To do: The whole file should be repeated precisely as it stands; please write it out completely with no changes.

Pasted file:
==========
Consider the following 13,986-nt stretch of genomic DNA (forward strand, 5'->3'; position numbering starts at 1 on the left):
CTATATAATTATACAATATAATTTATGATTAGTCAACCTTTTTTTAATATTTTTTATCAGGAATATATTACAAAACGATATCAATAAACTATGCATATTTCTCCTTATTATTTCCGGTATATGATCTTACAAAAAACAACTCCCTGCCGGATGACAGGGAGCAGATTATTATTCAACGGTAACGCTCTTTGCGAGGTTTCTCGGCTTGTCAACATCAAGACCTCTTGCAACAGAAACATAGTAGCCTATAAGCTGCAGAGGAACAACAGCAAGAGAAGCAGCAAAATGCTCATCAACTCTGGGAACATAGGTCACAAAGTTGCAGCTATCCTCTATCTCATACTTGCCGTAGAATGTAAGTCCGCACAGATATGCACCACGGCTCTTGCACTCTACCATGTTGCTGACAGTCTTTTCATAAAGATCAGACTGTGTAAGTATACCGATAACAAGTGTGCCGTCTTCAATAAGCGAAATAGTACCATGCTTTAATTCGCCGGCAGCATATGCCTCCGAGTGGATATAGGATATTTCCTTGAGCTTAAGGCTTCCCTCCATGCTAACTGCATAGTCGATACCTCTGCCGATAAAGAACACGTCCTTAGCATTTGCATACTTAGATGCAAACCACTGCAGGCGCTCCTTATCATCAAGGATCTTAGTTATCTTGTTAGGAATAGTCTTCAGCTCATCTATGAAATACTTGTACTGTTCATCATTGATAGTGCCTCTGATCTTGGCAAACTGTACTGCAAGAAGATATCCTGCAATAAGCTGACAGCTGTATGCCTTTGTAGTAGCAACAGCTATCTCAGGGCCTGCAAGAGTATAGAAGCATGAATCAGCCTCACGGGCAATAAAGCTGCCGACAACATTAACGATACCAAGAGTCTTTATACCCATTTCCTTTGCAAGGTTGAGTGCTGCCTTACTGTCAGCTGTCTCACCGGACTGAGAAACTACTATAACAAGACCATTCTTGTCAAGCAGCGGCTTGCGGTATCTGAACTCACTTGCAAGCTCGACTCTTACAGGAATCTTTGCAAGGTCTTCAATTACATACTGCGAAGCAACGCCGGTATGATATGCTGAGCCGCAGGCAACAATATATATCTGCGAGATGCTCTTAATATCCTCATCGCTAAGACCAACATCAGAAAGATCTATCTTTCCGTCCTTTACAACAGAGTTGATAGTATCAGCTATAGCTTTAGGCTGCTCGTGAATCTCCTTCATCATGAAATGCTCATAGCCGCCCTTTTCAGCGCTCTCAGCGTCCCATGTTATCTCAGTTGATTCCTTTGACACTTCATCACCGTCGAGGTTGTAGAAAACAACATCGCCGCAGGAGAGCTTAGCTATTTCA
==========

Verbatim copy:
Consider the following 13,986-nt stretch of genomic DNA (forward strand, 5'->3'; position numbering starts at 1 on the left):
CTATATAATTATACAATATAATTTATGATTAGTCAACCTTTTTTTAATATTTTTTATCAGGAATATATTACAAAACGATATCAATAAACTATGCATATTTCTCCTTATTATTTCCGGTATATGATCTTACAAAAAACAACTCCCTGCCGGATGACAGGGAGCAGATTATTATTCAACGGTAACGCTCTTTGCGAGGTTTCTCGGCTTGTCAACATCAAGACCTCTTGCAACAGAAACATAGTAGCCTATAAGCTGCAGAGGAACAACAGCAAGAGAAGCAGCAAAATGCTCATCAACTCTGGGAACATAGGTCACAAAGTTGCAGCTATCCTCTATCTCATACTTGCCGTAGAATGTAAGTCCGCACAGATATGCACCACGGCTCTTGCACTCTACCATGTTGCTGACAGTCTTTTCATAAAGATCAGACTGTGTAAGTATACCGATAACAAGTGTGCCGTCTTCAATAAGCGAAATAGTACCATGCTTTAATTCGCCGGCAGCATATGCCTCCGAGTGGATATAGGATATTTCCTTGAGCTTAAGGCTTCCCTCCATGCTAACTGCATAGTCGATACCTCTGCCGATAAAGAACACGTCCTTAGCATTTGCATACTTAGATGCAAACCACTGCAGGCGCTCCTTATCATCAAGGATCTTAGTTATCTTGTTAGGAATAGTCTTCAGCTCATCTATGAAATACTTGTACTGTTCATCATTGATAGTGCCTCTGATCTTGGCAAACTGTACTGCAAGAAGATATCCTGCAATAAGCTGACAGCTGTATGCCTTTGTAGTAGCAACAGCTATCTCAGGGCCTGCAAGAGTATAGAAGCATGAATCAGCCTCACGGGCAATAAAGCTGCCGACAACATTAACGATACCAAGAGTCTTTATACCCATTTCCTTTGCAAGGTTGAGTGCTGCCTTACTGTCAGCTGTCTCACCGGACTGAGAAACTACTATAACAAGACCATTCTTGTCAAGCAGCGGCTTGCGGTATCTGAACTCACTTGCAAGCTCGACTCTTACAGGAATCTTTGCAAGGTCTTCAATTACATACTGCGAAGCAACGCCGGTATGATATGCTGAGCCGCAGGCAACAATATATATCTGCGAGATGCTCTTAATATCCTCATCGCTAAGACCAACATCAGAAAGATCTATCTTTCCGTCCTTTACAACAGAGTTGATAGTATCAGCTATAGCTTTAGGCTGCTCGTGAATCTCCTTCATCATGAAATGCTCATAGCCGCCCTTTTCAGCGCTCTCAGCGTCCCATGTTATCTCAGTTGATTCCTTTGACACTTCATCACCGTCGAGGTTGTAGAAAACAACATCGCCGCAGGAGAGCTTAGCTATTTCA